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How to Prove Lost Profits in a New York Breach of Contract Case


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1/1/2016
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Barring an enforceable liquidated damages and/or limited liability contract provision, the rule is that you can recover your lost profits in a breach of contract case in New York. That's the good news. But here's the bad news: since demonstrating that you actually lost profits based upon the other side's conduct - and if so, how much - is inherently somewhat speculative, how can you prove such damages under New York law? As you may have guessed, this is not such an easy task. Here's the general rule: "In order to recover loss of future profits as damages for breach of contract under New York law, 2 the plaintiff must establish the existence and the amount of lost profits with reasonable certainty, and that the lost profits were within the contemplation of the parties at the time the contract was made. Schonfeld v. Hilliard, 218 F.3d 164, 173 (2d Cir. 2000) (citing Kenford Co., Inc. v. Erie County, 67 N.Y.2d 257, 261 (1986) ("Kenford I")) ... "To meet this burden, the plaintiff must establish (1) the existence of the lost profits with reasonable certainty, and (2) that the alleged loss is capable of proof with reasonable certainty. Kenford I, 67 N.Y.2d at 261. "[T]he damages may not be merely speculative, possible or imaginary, but must be reasonably certain and directly traceable to the breach, not remote or the result of other intervening causes." Id; see also 3497 Austin Boulevard Assoc. LLC v. M.K.D. Capital Corp., No. 04 Civ. 8596 (NRB), 2007 WL 1575265, at *2 (S.D.N.Y. May 30, 2007) ("Projections of future profits which are made on the basis of a 'multitude of assumptions' that require 'speculation and conjecture' with few known factors do not provide the requisite certainty for recovery."). But what about in the case of a new, or start-up business? Does the same rule apply to them? In short, yes, but the following should be borne in mind: since such businesses lack a track record, the courts have stated that  "evidence of lost profits from a new business venture receives greater scrutiny because there is no track record upon which to base an estimate." Schonfeld, 218 F.3d at 172.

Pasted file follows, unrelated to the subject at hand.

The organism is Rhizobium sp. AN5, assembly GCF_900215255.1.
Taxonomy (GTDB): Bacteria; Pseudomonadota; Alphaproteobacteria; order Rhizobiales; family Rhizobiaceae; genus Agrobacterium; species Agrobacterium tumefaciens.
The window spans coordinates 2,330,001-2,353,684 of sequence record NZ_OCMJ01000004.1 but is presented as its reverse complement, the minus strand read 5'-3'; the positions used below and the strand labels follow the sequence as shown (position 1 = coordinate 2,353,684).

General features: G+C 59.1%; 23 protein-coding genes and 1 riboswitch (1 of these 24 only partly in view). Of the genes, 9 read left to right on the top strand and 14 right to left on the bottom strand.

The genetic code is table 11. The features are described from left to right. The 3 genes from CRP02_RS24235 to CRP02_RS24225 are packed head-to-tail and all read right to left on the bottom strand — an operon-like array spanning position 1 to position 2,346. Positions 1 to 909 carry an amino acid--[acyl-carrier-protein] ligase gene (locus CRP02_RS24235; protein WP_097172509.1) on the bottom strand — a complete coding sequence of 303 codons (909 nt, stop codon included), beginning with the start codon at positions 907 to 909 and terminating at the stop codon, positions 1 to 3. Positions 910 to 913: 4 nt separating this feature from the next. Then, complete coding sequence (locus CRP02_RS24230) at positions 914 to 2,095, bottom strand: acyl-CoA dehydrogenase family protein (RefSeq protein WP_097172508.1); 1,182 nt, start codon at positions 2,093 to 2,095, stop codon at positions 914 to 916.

Category: Breach of Contract

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